Last Friday in Jakarta two transgender people accepted an award from the Alliance of Independent Journalists (AJI). This was the first time the alliance had designated its freedom of expression award to sexual and gender minorities—and it could not have come at a better time.
Since January 2016, the basic rights and safety of lesbian, gay, bisexual, and transgender (LGBT) people in Indonesia have come under an unprecedented attack following an onslaught of hateful and misinformed rhetoric from government officials and politicians.
I helped launch the AJI, a journalism union, in 1994 when Indonesia’s military dictator, Suharto—then in his 29th year of power—banned three leading weekly newspapers.
Receiving the award on behalf of Forum LGBTIQ Indonesia, a national umbrella organization, Abhipraya Ardiansyah, a transgender man, told the audience: “This [award] is not simply an appreciation of our work in Forum LGBTIQ, but also of our goals, the future of better Indonesia, in which we all work together to nurture freedom and diversity.”
Indonesia’s diversity has been a main talking point for President Joko Widodo’s administration, but his government has also repeatedly failed to protect Indonesia’s minorities from discrimination and violence.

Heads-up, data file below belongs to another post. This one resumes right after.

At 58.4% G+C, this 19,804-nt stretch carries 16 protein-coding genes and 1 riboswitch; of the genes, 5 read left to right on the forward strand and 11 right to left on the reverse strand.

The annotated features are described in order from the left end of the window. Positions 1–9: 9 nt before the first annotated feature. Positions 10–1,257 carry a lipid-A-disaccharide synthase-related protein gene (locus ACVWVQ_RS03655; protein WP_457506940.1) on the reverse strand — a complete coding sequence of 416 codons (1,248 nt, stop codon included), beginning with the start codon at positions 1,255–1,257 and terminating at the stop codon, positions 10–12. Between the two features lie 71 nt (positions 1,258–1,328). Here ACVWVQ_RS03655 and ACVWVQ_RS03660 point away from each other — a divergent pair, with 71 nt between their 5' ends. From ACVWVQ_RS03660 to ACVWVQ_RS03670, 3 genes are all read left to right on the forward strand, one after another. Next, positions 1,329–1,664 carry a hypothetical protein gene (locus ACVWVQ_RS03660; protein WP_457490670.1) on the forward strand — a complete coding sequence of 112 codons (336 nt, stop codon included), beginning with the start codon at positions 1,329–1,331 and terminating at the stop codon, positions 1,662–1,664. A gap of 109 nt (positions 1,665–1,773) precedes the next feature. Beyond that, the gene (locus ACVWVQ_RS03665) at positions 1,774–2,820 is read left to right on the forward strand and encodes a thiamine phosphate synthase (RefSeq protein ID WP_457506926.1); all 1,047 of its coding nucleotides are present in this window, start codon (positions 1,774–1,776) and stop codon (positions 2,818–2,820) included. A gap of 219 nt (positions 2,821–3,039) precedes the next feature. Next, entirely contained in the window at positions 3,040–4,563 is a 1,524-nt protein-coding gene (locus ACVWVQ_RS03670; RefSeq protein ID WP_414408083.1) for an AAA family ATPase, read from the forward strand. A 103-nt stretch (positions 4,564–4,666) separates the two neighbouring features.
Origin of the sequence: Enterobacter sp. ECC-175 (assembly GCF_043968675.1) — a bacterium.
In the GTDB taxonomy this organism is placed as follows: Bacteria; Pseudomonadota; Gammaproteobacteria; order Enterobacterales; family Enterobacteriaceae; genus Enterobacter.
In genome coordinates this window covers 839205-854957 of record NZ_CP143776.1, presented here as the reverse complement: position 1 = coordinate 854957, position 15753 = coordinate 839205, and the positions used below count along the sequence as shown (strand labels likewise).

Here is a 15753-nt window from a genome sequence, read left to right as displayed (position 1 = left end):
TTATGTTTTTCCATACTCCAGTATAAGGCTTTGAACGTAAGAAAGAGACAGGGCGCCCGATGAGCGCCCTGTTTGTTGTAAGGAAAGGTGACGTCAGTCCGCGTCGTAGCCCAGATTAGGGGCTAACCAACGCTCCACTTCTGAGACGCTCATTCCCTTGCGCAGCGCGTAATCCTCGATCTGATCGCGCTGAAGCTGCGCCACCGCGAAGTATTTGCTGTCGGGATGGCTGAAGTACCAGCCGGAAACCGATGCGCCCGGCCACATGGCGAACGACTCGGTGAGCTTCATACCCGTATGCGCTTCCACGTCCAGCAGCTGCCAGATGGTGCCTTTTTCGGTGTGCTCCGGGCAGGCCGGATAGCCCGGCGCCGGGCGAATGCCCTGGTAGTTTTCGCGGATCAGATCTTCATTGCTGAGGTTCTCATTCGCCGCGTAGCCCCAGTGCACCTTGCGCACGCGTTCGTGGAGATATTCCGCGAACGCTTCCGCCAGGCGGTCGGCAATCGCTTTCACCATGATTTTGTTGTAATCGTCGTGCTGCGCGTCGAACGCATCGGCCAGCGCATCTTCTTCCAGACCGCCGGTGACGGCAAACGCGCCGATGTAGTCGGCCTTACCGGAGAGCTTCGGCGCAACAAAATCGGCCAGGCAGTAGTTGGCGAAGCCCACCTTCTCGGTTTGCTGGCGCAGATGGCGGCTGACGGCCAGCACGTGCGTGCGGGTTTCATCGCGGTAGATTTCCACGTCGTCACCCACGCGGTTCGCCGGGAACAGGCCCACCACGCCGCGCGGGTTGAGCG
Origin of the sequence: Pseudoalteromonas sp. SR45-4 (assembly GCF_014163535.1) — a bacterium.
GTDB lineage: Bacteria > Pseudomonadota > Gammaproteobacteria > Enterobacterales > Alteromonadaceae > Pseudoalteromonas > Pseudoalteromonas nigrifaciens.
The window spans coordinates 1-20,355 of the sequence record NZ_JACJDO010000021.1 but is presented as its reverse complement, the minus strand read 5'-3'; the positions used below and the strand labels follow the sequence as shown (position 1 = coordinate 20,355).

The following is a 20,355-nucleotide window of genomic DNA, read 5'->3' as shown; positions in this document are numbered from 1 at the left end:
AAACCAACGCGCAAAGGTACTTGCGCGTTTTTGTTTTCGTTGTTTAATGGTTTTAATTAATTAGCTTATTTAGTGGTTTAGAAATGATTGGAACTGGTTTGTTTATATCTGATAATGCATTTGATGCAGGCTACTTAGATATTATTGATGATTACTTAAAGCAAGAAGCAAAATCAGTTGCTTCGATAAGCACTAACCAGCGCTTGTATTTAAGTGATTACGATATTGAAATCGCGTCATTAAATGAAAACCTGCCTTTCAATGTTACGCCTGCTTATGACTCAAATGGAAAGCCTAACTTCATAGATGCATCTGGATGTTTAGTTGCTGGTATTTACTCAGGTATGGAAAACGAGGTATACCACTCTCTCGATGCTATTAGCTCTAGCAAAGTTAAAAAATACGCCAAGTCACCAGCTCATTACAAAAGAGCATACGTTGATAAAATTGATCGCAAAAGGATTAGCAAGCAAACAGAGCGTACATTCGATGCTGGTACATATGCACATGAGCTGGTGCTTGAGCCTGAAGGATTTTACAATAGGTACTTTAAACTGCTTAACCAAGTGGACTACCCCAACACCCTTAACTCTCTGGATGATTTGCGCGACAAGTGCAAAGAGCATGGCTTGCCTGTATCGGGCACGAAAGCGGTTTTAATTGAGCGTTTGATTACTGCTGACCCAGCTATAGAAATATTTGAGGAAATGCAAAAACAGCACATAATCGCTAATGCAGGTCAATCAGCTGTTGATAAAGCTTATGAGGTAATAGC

At the ceremony, Ardiansyah addressed the keynote speaker, Religious Affairs Minister Lukman Hakim Saifuddin: “Nowadays there is an attempt to criminalize LGBTIQ people through the Constitutional Court. I hope the government, including the kind minister, will see our difficult situation and support public education so that the public can understand and want to stop discrimination against us.”
Saifuddin, who earlier this year urged non-violence towards LGBT people but in the same breath suggested LGBT people were “mentally ill,” sat silently. This week he attempted to distance himself from the ceremony because it included LGBT rights activists, not the behavior one wants at a celebration of free expression.
The other recipient, Kanza Vina, a transgender woman, told the audience that when she reported bullying and sexual assault to her teachers, they told her it was her fault for being a “sissy and feminine.” Vina said: “The LGBTIQ movement is the youngest democracy movement in Indonesia. We learn a lot from other movements, from religious freedom to women’s rights.”
Indeed, Indonesia’s LGBT rights allies are strong, diverse, and many. As a peaceful demonstration brutally broken up by the police earlier this year showed, they are also ready to stand up for all Indonesians’ rights. The government should demonstrate the same democratic values.